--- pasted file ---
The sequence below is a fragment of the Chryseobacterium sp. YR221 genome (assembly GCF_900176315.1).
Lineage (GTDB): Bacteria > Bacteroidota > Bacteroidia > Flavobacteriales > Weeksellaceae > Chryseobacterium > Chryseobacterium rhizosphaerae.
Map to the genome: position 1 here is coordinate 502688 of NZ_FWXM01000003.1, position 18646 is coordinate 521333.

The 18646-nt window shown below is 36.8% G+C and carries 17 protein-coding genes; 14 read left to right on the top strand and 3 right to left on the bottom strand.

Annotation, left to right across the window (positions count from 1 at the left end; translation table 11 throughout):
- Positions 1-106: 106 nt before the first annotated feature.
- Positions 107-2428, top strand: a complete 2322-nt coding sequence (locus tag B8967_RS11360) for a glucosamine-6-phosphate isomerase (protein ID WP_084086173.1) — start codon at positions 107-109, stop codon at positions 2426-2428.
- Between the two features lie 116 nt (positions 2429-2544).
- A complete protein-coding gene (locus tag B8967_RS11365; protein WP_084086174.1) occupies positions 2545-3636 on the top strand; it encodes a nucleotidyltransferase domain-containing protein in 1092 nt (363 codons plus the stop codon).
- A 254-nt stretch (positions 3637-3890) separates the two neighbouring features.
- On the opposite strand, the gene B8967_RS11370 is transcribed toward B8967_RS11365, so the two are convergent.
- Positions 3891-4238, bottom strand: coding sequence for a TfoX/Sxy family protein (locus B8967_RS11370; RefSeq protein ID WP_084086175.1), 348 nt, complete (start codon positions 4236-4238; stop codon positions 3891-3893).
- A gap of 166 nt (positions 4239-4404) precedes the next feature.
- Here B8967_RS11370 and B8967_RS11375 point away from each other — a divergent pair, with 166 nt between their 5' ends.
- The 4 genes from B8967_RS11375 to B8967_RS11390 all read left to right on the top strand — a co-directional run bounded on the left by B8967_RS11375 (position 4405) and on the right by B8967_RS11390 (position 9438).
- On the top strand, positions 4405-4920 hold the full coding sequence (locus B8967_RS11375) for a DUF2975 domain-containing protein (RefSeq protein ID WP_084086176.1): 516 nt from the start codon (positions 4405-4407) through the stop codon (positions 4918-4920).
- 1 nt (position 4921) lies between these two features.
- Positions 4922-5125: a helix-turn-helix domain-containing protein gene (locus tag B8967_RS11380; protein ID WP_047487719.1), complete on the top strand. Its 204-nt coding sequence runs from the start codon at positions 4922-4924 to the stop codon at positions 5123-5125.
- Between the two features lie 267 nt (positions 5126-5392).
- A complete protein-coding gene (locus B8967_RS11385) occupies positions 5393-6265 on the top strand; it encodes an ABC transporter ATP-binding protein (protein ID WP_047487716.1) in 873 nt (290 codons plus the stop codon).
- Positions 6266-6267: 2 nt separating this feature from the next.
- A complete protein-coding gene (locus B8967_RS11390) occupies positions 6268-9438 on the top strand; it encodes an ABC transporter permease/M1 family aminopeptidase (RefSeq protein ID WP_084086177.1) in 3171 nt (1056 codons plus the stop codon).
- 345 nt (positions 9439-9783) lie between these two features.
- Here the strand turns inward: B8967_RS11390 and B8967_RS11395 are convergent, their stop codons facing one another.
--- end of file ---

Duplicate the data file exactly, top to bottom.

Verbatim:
The sequence below is a fragment of the Chryseobacterium sp. YR221 genome (assembly GCF_900176315.1).
Lineage (GTDB): Bacteria > Bacteroidota > Bacteroidia > Flavobacteriales > Weeksellaceae > Chryseobacterium > Chryseobacterium rhizosphaerae.
Map to the genome: position 1 here is coordinate 502688 of NZ_FWXM01000003.1, position 18646 is coordinate 521333.

The 18646-nt window shown below is 36.8% G+C and carries 17 protein-coding genes; 14 read left to right on the top strand and 3 right to left on the bottom strand.

Annotation, left to right across the window (positions count from 1 at the left end; translation table 11 throughout):
- Positions 1-106: 106 nt before the first annotated feature.
- Positions 107-2428, top strand: a complete 2322-nt coding sequence (locus tag B8967_RS11360) for a glucosamine-6-phosphate isomerase (protein ID WP_084086173.1) — start codon at positions 107-109, stop codon at positions 2426-2428.
- Between the two features lie 116 nt (positions 2429-2544).
- A complete protein-coding gene (locus tag B8967_RS11365; protein WP_084086174.1) occupies positions 2545-3636 on the top strand; it encodes a nucleotidyltransferase domain-containing protein in 1092 nt (363 codons plus the stop codon).
- A 254-nt stretch (positions 3637-3890) separates the two neighbouring features.
- On the opposite strand, the gene B8967_RS11370 is transcribed toward B8967_RS11365, so the two are convergent.
- Positions 3891-4238, bottom strand: coding sequence for a TfoX/Sxy family protein (locus B8967_RS11370; RefSeq protein ID WP_084086175.1), 348 nt, complete (start codon positions 4236-4238; stop codon positions 3891-3893).
- A gap of 166 nt (positions 4239-4404) precedes the next feature.
- Here B8967_RS11370 and B8967_RS11375 point away from each other — a divergent pair, with 166 nt between their 5' ends.
- The 4 genes from B8967_RS11375 to B8967_RS11390 all read left to right on the top strand — a co-directional run bounded on the left by B8967_RS11375 (position 4405) and on the right by B8967_RS11390 (position 9438).
- On the top strand, positions 4405-4920 hold the full coding sequence (locus B8967_RS11375) for a DUF2975 domain-containing protein (RefSeq protein ID WP_084086176.1): 516 nt from the start codon (positions 4405-4407) through the stop codon (positions 4918-4920).
- 1 nt (position 4921) lies between these two features.
- Positions 4922-5125: a helix-turn-helix domain-containing protein gene (locus tag B8967_RS11380; protein ID WP_047487719.1), complete on the top strand. Its 204-nt coding sequence runs from the start codon at positions 4922-4924 to the stop codon at positions 5123-5125.
- Between the two features lie 267 nt (positions 5126-5392).
- A complete protein-coding gene (locus B8967_RS11385) occupies positions 5393-6265 on the top strand; it encodes an ABC transporter ATP-binding protein (protein ID WP_047487716.1) in 873 nt (290 codons plus the stop codon).
- Positions 6266-6267: 2 nt separating this feature from the next.
- A complete protein-coding gene (locus B8967_RS11390) occupies positions 6268-9438 on the top strand; it encodes an ABC transporter permease/M1 family aminopeptidase (RefSeq protein ID WP_084086177.1) in 3171 nt (1056 codons plus the stop codon).
- 345 nt (positions 9439-9783) lie between these two features.
- Here the strand turns inward: B8967_RS11390 and B8967_RS11395 are convergent, their stop codons facing one another.